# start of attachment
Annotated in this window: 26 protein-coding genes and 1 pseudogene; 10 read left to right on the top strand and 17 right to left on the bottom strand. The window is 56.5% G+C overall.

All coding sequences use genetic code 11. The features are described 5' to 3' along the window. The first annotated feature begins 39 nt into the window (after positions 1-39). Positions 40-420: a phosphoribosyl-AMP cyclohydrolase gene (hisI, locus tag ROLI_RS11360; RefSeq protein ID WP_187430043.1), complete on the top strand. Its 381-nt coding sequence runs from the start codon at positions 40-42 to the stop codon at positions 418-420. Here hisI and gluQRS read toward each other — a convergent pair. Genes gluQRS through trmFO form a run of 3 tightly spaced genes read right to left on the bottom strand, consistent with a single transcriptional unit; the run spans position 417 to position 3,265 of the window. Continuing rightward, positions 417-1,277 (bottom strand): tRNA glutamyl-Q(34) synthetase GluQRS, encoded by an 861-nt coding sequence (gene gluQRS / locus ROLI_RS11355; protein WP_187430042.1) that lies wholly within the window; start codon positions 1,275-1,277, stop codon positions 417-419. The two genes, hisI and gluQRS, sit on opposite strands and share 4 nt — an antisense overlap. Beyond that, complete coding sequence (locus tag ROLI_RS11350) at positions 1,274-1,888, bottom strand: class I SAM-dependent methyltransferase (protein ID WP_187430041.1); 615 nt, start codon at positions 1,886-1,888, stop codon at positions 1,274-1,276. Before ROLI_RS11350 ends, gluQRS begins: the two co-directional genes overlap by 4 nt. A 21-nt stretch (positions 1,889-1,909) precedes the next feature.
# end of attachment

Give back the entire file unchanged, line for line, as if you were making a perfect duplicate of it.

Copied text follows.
Annotated in this window: 26 protein-coding genes and 1 pseudogene; 10 read left to right on the top strand and 17 right to left on the bottom strand. The window is 56.5% G+C overall.

All coding sequences use genetic code 11. The features are described 5' to 3' along the window. The first annotated feature begins 39 nt into the window (after positions 1-39). Positions 40-420: a phosphoribosyl-AMP cyclohydrolase gene (hisI, locus tag ROLI_RS11360; RefSeq protein ID WP_187430043.1), complete on the top strand. Its 381-nt coding sequence runs from the start codon at positions 40-42 to the stop codon at positions 418-420. Here hisI and gluQRS read toward each other — a convergent pair. Genes gluQRS through trmFO form a run of 3 tightly spaced genes read right to left on the bottom strand, consistent with a single transcriptional unit; the run spans position 417 to position 3,265 of the window. Continuing rightward, positions 417-1,277 (bottom strand): tRNA glutamyl-Q(34) synthetase GluQRS, encoded by an 861-nt coding sequence (gene gluQRS / locus ROLI_RS11355; protein WP_187430042.1) that lies wholly within the window; start codon positions 1,275-1,277, stop codon positions 417-419. The two genes, hisI and gluQRS, sit on opposite strands and share 4 nt — an antisense overlap. Beyond that, complete coding sequence (locus tag ROLI_RS11350) at positions 1,274-1,888, bottom strand: class I SAM-dependent methyltransferase (protein ID WP_187430041.1); 615 nt, start codon at positions 1,886-1,888, stop codon at positions 1,274-1,276. Before ROLI_RS11350 ends, gluQRS begins: the two co-directional genes overlap by 4 nt. A 21-nt stretch (positions 1,889-1,909) precedes the next feature.